I really do hate Social Media and the insensitive nature of calling out the dead. Memorials of life started populating my timeline within the next few weeks. I guess nobody knows that you are leaving behind lovers when laying hold of your image and videos of your voice…laughter…wedding…graying into a sexy grandma. There is no reason to consider who kissed the dead or found them in delight…read their thighs…felt their breath and bite and exhale.

The ways of the World do not consider your becoming years or fathom a guess at the worth and waning melody of finding yourself suddenly mortal. Unlike a parent or relative; elderly or neighborhood or College roommate’s passing, the first time you lose a lover is a sobering affair. Your bodies are forever linked with shared muscle and fluid exchanges. There is grace and homecoming ending forevermore. And, there is an upturned calendar, hourglass and ticking…ticking…and time running toward you, now. Suddenly, it is possible that you, too, could breathe no more into the memory of someone special.

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.Jas Mardis is a 2014 Texas Literary Hall of Fame inductee and a Fabric and Pyrography Artist .

Stealing Sweet Apple Pears

Audio–Stealing Sweet Apple-Pears

We could not walk away from the wet mouthed joy
of the palm-sized apple-pears
stolen at a speed of one hundred steps an hour
from the tree in Mr. Willie’s backyard

       each bite to come

  worth the bare-foot procession over spurned alley trash
and fallen branches petrified against the barren, rootless earth

each of our shirt-baskets
full to the wide-eyed brim with yellow-green and crimson delight

our mouths already full of last summer’s remembrance:
zest and tang and pith and running

we could not

not even when he stood watching
his ratty bathrobe tied into a knot
the same patterned knot that tied his Viet-damned soul
tied it so tightly that this battle for pears
was his only connection to the world still outside of him

tied and ragged
ragged and red and yellowed and bruised
as much like his wounds on the battleground
torn into strips and shreds and being pulled away from him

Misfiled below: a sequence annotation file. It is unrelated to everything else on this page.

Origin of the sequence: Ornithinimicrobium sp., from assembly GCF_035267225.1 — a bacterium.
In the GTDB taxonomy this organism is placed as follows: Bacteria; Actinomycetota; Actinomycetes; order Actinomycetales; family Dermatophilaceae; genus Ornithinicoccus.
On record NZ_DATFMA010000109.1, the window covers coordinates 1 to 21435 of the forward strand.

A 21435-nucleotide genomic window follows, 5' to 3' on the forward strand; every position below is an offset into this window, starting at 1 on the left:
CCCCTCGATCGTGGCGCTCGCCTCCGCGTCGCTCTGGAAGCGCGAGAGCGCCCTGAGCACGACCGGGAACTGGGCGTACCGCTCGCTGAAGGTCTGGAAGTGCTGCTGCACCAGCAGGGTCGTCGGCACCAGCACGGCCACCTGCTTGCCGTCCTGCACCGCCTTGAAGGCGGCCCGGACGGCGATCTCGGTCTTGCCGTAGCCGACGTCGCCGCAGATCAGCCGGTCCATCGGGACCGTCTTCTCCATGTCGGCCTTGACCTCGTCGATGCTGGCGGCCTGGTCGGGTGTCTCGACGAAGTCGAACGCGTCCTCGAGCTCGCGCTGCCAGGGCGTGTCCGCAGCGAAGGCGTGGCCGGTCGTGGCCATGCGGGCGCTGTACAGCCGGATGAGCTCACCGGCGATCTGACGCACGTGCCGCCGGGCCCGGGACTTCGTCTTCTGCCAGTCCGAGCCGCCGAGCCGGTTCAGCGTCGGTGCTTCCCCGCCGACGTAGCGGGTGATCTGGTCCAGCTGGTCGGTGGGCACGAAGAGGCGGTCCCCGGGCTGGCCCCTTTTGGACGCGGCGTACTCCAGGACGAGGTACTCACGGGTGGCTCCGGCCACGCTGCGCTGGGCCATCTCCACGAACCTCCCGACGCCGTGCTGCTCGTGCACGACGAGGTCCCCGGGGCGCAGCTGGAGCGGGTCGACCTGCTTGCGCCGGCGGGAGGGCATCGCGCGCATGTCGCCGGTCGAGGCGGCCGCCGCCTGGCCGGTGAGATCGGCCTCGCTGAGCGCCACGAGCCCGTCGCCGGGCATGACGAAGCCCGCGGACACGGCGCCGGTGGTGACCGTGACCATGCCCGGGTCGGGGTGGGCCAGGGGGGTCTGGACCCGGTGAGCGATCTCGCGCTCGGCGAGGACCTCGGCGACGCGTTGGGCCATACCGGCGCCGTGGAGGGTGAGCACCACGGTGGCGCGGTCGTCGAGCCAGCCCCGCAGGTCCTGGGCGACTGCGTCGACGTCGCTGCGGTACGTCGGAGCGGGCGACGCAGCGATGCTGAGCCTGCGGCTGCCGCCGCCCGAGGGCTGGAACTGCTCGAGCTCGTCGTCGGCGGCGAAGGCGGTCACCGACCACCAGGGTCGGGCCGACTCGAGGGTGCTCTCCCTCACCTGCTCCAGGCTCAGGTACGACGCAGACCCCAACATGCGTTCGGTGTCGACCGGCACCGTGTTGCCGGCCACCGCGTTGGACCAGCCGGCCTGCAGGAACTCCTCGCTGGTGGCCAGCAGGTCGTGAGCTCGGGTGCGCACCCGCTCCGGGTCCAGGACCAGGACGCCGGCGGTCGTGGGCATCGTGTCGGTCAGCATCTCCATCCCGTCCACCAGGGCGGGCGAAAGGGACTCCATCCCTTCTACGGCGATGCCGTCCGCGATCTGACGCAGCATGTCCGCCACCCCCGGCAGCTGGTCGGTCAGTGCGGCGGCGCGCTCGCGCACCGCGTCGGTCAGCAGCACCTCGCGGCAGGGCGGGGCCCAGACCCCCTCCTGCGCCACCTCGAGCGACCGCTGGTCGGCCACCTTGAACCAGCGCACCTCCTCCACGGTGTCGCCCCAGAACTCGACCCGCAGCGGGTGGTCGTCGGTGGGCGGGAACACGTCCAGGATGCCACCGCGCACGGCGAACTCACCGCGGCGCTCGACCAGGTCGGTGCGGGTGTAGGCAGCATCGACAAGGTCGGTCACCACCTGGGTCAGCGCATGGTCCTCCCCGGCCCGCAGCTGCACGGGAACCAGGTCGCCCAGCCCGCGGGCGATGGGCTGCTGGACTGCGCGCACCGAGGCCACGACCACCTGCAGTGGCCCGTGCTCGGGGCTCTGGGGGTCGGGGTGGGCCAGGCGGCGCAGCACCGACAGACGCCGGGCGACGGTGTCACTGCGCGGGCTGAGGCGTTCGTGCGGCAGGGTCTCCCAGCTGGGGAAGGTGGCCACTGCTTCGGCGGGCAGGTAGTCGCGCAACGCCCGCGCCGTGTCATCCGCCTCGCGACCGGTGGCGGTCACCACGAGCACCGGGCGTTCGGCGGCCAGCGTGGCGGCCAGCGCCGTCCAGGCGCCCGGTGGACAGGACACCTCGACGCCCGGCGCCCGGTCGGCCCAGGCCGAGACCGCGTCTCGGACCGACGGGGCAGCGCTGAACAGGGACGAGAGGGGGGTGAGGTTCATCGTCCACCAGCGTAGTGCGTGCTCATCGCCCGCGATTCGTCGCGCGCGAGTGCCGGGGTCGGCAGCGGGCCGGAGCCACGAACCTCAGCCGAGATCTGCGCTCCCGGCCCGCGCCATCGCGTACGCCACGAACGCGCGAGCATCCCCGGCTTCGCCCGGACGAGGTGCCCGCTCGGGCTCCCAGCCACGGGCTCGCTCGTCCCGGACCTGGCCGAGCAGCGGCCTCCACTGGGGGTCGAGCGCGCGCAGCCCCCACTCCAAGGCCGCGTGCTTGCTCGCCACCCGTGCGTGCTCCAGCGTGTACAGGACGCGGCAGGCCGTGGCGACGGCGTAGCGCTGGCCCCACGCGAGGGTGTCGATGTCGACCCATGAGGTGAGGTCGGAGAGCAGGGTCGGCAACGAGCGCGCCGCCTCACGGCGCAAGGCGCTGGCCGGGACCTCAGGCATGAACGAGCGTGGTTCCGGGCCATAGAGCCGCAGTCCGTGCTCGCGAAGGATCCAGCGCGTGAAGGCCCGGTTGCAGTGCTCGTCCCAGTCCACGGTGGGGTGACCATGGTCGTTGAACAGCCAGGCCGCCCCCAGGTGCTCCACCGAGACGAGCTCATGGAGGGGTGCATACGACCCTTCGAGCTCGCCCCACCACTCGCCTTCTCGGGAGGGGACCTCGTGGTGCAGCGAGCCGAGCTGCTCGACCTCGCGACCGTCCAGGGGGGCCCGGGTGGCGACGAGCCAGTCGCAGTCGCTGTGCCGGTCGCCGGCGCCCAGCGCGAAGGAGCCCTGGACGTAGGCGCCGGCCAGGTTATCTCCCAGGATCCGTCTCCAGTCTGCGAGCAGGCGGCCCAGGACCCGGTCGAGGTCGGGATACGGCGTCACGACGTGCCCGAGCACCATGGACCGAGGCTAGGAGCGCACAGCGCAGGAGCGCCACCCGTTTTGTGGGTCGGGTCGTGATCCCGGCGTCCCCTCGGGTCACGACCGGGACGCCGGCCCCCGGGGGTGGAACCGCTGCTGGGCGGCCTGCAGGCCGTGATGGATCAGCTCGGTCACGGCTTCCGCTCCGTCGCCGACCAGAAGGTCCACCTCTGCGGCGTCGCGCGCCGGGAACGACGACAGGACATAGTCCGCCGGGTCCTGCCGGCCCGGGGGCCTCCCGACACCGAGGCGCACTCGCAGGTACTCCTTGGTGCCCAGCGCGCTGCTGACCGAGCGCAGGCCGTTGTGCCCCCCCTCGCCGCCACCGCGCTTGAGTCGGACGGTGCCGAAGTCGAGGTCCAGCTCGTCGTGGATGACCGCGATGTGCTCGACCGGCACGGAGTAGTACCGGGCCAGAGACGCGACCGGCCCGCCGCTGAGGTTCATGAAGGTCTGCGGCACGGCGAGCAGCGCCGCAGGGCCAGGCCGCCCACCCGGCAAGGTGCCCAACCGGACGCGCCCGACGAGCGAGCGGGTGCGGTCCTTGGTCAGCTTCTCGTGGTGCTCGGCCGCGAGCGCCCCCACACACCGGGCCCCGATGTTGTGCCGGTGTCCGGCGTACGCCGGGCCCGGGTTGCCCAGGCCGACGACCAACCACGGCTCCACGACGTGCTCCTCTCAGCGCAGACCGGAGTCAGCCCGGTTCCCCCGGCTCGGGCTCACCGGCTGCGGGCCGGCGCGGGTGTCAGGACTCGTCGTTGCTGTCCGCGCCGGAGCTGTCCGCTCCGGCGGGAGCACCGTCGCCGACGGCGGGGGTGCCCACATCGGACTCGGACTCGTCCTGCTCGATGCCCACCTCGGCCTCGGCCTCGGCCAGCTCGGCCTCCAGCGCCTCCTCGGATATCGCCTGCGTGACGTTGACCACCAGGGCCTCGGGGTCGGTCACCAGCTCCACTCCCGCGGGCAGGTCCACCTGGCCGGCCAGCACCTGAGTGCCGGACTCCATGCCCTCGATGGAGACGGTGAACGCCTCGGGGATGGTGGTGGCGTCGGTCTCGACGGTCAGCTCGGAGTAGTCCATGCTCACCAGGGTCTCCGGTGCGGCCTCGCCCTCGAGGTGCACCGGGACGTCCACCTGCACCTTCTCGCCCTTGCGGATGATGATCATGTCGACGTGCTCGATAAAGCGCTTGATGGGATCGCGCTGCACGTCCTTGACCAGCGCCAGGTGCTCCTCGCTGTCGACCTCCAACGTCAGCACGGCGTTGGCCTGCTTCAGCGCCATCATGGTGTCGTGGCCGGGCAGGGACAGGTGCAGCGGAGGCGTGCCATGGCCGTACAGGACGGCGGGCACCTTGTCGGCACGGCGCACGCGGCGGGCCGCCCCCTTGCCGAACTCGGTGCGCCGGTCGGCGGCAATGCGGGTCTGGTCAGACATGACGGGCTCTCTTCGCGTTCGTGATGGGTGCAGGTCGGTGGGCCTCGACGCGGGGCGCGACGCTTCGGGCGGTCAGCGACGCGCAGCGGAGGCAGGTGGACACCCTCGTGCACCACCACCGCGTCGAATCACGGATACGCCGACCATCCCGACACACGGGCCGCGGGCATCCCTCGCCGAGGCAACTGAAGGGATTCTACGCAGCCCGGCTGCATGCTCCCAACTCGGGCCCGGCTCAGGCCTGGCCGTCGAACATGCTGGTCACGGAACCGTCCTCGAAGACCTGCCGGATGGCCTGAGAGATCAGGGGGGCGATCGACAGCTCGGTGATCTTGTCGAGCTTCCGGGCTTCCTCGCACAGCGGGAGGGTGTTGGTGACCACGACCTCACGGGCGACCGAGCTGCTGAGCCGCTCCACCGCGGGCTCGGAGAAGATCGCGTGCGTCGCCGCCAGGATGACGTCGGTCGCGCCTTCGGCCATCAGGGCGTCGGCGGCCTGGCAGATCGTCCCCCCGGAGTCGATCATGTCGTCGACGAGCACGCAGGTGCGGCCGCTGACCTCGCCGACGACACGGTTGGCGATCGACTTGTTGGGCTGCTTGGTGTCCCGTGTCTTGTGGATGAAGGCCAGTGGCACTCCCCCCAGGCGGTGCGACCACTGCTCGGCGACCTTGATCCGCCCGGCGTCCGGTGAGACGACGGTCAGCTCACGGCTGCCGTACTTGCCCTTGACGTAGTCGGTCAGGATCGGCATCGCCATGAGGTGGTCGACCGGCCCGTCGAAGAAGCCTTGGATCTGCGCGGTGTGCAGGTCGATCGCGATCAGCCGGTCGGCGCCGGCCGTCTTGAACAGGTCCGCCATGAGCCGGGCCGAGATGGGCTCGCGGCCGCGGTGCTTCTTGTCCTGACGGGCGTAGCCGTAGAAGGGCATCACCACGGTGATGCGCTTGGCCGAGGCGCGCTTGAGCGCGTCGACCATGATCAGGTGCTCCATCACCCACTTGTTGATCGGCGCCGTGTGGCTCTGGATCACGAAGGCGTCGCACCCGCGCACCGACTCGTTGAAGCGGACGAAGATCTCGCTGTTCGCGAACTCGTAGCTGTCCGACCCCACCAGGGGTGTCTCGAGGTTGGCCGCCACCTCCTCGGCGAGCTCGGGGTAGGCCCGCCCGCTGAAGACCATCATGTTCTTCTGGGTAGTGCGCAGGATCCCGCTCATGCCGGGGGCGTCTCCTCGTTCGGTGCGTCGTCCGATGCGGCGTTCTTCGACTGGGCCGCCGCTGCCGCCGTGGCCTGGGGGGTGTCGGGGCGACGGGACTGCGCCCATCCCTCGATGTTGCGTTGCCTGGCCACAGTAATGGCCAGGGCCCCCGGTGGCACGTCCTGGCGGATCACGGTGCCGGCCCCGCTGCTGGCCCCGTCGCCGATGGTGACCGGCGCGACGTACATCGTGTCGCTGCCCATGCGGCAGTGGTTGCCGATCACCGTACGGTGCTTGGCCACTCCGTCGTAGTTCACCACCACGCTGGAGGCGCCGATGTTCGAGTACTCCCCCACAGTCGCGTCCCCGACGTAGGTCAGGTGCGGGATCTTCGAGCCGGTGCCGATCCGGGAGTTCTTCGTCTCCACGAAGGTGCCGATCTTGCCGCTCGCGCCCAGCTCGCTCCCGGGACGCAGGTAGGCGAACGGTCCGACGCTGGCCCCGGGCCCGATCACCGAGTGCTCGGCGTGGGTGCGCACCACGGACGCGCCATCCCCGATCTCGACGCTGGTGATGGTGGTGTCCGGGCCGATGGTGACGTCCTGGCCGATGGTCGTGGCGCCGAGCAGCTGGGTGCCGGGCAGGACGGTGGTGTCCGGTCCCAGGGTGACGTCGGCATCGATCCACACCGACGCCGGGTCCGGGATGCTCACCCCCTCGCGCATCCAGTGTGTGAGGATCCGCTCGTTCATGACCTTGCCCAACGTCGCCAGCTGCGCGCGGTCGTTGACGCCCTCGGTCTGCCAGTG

like the skin of his plump, backyard fruit
between our teeth

gathered between the supple lips of our youth

pulled and suckled away from the meat and the seed

each bite
each crimson and yellow-green oddest oval globe
taking our teeth like first and last
lovers

each fruit
licking back against our tongues
lapping back into the canyon of our bite
claiming that moment of fulfillment
cajoling our senses toward the next summer’s delight
creating the answers to the questions of pleasure

each of those fruits
come so graciously year after year to that tree
come so tauntingly aromatic on the first day winds
come so wickedly olive-to-sanguine
and finally to wasted, fallen,  saffron fodder for the night creature’s to taste

We
We could not walk away from the wet mouthed joy
of the palm-sized apple-pears
dangling so much like desire
swaying in the lilting southern summer siroccos
like radio music from air-condition less cars
and the sweet, sweet flask of bay rum spilled onto the barber’s smock
and the yelping night hounds trapped, swollen in mid-hump out back of the fence
and
the from heaven falling
out of Mr. Willie’s apple-pear tree
having never landed and bounced against the earth

rather,
dangling
flying
circling and spinning and pendulant from a branch
my face turned crimson
my pants ripped into a knotted gash
and Mr. Willie
coming finally through the screen door
knife
in hand

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.

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Copyright 1996 Jas. C. Mardis  All Rights Reserved

Final Natl-Poetry-Month Poem: How Sweet It Is… (audio and text)

Audio: How Sweet It Is

How Sweet It Is…

I want to sing
not just that hand moving vocalizing from American Idol tryouts
but sing in a way that makes men    wait to go pee

when the alarm has gone off   and it’s me on the radio
and the morning is still cold on the other side of his woman
and she is barely making a sound
but her mouth is a smile
and her hips are exposed from beneath and around her gown

and I’m chiming something from The Originals

and I don’t even care that it’s four-part harmony
’cause damn    he’s looking over across her curves and sweetness
and remembering a few nights ago   that should have been last night, too

and she’s curling her shoulders into the full light of day  breaking across into the room

and her leg straightens   and the gown   just gives up

and there is something rising in the air on the sun’s rays and in the mist of dust
and there are all kinds of “yes” in the way that she opens her eyes to him